And so, this is where the story stops: Lady D had two barrels set aside of honey from an extraction from many years past. Honey has no shelf life—it’s always good. One day I asked her about why she was keeping these barrels aside from the rest she poured to sell from. She told me to think on it a bit. After a few hours under the cloudless sky, scraping… scrubbing… the answer floated in: ‘TO MAKE FUEL.’ She kept honey around to make into alcohol to run her generator. To have around when the North and South Poles flip.

Now, making alcohol… I assume most of you know how to do this already. But if you don’t, I hope you will consider learning to do so before next month. You don’t do this because of some fear of impending fossil fuel scarcity or some other apocalyptic scenario (no matter how keen that fantasy is or how likely we will see the first of these), but because it is a handy and accessible technology to embody.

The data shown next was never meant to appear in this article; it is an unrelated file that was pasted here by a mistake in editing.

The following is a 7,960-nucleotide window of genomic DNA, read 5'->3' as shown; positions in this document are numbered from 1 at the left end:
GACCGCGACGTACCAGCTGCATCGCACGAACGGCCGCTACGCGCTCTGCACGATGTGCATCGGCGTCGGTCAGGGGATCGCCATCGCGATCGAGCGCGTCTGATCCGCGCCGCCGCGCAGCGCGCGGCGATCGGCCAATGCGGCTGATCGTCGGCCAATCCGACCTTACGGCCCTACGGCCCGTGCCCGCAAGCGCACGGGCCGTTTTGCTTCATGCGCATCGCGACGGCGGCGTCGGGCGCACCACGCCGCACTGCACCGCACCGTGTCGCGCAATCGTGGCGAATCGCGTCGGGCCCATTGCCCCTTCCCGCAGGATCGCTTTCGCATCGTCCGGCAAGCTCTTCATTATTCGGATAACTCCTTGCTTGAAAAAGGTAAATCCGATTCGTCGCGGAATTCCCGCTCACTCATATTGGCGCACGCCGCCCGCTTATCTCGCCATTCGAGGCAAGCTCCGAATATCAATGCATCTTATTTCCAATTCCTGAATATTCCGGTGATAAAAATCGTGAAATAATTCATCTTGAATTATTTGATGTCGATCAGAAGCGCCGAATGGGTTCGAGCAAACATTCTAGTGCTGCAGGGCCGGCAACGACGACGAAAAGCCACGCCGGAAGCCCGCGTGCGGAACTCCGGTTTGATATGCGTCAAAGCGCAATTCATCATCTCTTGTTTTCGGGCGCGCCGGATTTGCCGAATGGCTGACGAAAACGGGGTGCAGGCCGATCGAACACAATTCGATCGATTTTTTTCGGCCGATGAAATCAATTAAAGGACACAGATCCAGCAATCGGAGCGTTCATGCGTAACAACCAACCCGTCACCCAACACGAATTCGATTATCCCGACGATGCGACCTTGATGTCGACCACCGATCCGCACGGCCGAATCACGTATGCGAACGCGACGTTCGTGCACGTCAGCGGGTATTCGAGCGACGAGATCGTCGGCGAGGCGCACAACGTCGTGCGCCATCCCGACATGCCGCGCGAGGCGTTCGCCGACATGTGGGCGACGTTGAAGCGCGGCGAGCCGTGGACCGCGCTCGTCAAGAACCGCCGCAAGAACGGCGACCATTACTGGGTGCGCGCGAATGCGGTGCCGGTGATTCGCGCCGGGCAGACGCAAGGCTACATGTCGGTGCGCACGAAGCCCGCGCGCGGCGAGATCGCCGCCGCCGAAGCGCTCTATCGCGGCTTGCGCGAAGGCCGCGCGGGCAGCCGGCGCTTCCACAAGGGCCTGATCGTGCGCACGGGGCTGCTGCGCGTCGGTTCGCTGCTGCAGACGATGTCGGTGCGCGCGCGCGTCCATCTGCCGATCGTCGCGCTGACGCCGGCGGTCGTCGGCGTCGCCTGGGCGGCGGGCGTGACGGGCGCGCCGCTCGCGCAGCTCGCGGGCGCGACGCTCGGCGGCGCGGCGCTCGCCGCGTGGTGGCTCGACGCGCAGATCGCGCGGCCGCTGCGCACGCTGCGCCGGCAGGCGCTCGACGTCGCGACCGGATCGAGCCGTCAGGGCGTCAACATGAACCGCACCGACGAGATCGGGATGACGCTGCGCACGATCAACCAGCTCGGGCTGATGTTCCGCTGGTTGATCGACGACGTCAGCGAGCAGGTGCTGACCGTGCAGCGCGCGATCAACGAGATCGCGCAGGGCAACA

Following are the basics to make a simple and direct sort of brew, not beer or wine per se, but an alcohol that when distilled, you could generate some power with (or use to clean wounds, or make your own herbal tinctures with, or…etc.)

Continue reading

Arthur No. 35 … still available! $5 cheap! Safe for adults!

Cover by Kevin Hooyman

ARTHUR NO. 35 is still available for $5 from stores and direct from us. Or, read selected articles online, for free…

Contents:

ON THE TRAIL OF THE LONESOME SNOCK
Wily folkplayer MICHAEL HURLEY (aka Elwood Snock) has charmed hip audiences for over fifty years now with his timeless surrealist tunes and sweetly weird comics, all the while maintaining a certain ornery, outsider mystique. Longtime Snockhead/Arthur Senior Writer BYRON COLEY investigates this Wild American treasure in an enormous 11,000-word, 8-PAGE feature replete with rare photos, artwork, comics… and a giant color portrait by Liz Devine. Snock attack!